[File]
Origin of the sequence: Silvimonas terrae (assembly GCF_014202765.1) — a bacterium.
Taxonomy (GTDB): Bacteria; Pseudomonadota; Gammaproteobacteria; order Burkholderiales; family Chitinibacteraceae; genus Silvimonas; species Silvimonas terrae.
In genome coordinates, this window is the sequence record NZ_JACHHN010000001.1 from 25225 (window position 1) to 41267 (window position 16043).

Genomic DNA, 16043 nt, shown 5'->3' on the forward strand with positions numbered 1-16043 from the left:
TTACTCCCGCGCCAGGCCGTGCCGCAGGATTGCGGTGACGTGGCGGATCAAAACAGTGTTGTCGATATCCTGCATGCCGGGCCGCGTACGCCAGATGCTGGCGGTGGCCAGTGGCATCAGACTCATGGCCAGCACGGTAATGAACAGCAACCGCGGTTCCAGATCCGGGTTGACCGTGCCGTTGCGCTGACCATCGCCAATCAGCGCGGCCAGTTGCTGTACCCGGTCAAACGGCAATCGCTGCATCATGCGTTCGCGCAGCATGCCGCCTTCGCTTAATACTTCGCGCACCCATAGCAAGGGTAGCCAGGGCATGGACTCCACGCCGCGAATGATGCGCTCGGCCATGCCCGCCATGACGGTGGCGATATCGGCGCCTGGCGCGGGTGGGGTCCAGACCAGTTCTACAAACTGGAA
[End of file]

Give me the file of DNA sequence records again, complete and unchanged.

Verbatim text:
Origin of the sequence: Silvimonas terrae (assembly GCF_014202765.1) — a bacterium.
Taxonomy (GTDB): Bacteria; Pseudomonadota; Gammaproteobacteria; order Burkholderiales; family Chitinibacteraceae; genus Silvimonas; species Silvimonas terrae.
In genome coordinates, this window is the sequence record NZ_JACHHN010000001.1 from 25225 (window position 1) to 41267 (window position 16043).

Genomic DNA, 16043 nt, shown 5'->3' on the forward strand with positions numbered 1-16043 from the left:
TTACTCCCGCGCCAGGCCGTGCCGCAGGATTGCGGTGACGTGGCGGATCAAAACAGTGTTGTCGATATCCTGCATGCCGGGCCGCGTACGCCAGATGCTGGCGGTGGCCAGTGGCATCAGACTCATGGCCAGCACGGTAATGAACAGCAACCGCGGTTCCAGATCCGGGTTGACCGTGCCGTTGCGCTGACCATCGCCAATCAGCGCGGCCAGTTGCTGTACCCGGTCAAACGGCAATCGCTGCATCATGCGTTCGCGCAGCATGCCGCCTTCGCTTAATACTTCGCGCACCCATAGCAAGGGTAGCCAGGGCATGGACTCCACGCCGCGAATGATGCGCTCGGCCATGCCCGCCATGACGGTGGCGATATCGGCGCCTGGCGCGGGTGGGGTCCAGACCAGTTCTACAAACTGGAA